Solar Mystery Solved

Aug 26, 2009 by Sheeraz M. Hyder weblog
The Sun. Image: SOHO

(PhysOrg.com) -- Solar flares are amongst the most dangerous cosmic phenomena man has ever known. Though they pose no harm to humans, their effect on technology is vast. When they occur, they possess the capability to knock out satellites orbiting earth and bring down power grids that provide electricity to millions of people. In order to avoid catastrophe physicists around the globe are working to accurately forecast these solar flares.

Their jobs just got a little bit easier.

In order to make their predictions they are revisiting sunspot drawings from the 1700s. Since the flares occur most commonly during a period called the solar maxima, scientists have been recording the events for quite some time. The is the time when sunspots appear in their greatest quantity on the sun.

The records however are incomplete thus making accuracy difficult. However physicists have determined there is an average of 11 years between solar maxima. Predicting the exact timing and height of the peaks is difficult due to the lack of data available. Since plausible complete records have been kept, approximately 24 solar cycles have passed. However a historical analysis now suggests that a solar cycle from the 1700s was missed by the record keepers.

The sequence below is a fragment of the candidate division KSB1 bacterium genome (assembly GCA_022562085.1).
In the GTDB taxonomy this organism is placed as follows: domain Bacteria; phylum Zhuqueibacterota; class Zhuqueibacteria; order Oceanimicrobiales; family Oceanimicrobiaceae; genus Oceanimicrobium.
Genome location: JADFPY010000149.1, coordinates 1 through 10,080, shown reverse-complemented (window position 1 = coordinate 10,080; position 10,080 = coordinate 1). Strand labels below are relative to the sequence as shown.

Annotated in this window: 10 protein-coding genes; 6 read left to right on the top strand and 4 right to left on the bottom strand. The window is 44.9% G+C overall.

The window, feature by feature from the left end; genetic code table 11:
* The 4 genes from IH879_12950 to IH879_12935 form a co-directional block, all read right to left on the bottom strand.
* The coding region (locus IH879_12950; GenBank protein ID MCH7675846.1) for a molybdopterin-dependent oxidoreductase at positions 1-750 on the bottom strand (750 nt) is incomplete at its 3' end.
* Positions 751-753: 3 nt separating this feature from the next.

Swiss astronomer Rudolf Wolf compiled the record in the 19th Century basing his work off of the solar drawings of Johann Staudecher, an Austrian amateur astronomer. However between the years of 1784 and 1799, he recorded only 1 solar cycle, the lengthiest on record.

That fact has long been questioned by who note that Staudecher's observations were few and far between. In the latter half of 1793, there were only 2 drawings. As early as the 19th century, people proposed that there might have been two short solar cycles rather than 1 long one.

Now an effort by Ilya Usoskin of the Finnish University of Oulu re-examined the original drawings of Staudecher. The drawings are housed at the Astrophysical Institute in Potsdam, Germany. They also used sunspot drawings made by James Archibald Hamilton and his assistant at the Armagh Observatory in Ireland from 1795 to 1797.

They used the number of sunspots as well as their location on the solar surface to make their observations. Sunspots are most likely to appear 20 to 30 degrees from the solar equator at the start of a new cycle. As the cycle progresses however, they begin to show up closer rarely appearing more than a few degrees from the equator by the end of the cycle.

Usoskin noted that while Wolf used Staudecher's drawings, he only used them to count the number of spots not to determine the location of the spots themselves.

According to the team's analysis, around 1793, a new, weak began. The sunspots appeared at about 20 degrees from the equator in Staudecher's drawings. In Hamilton's 1795 drawing there is a at 15 degrees. Apropos a singular long cycle, we have instead two cycles last nine and seven years respectively.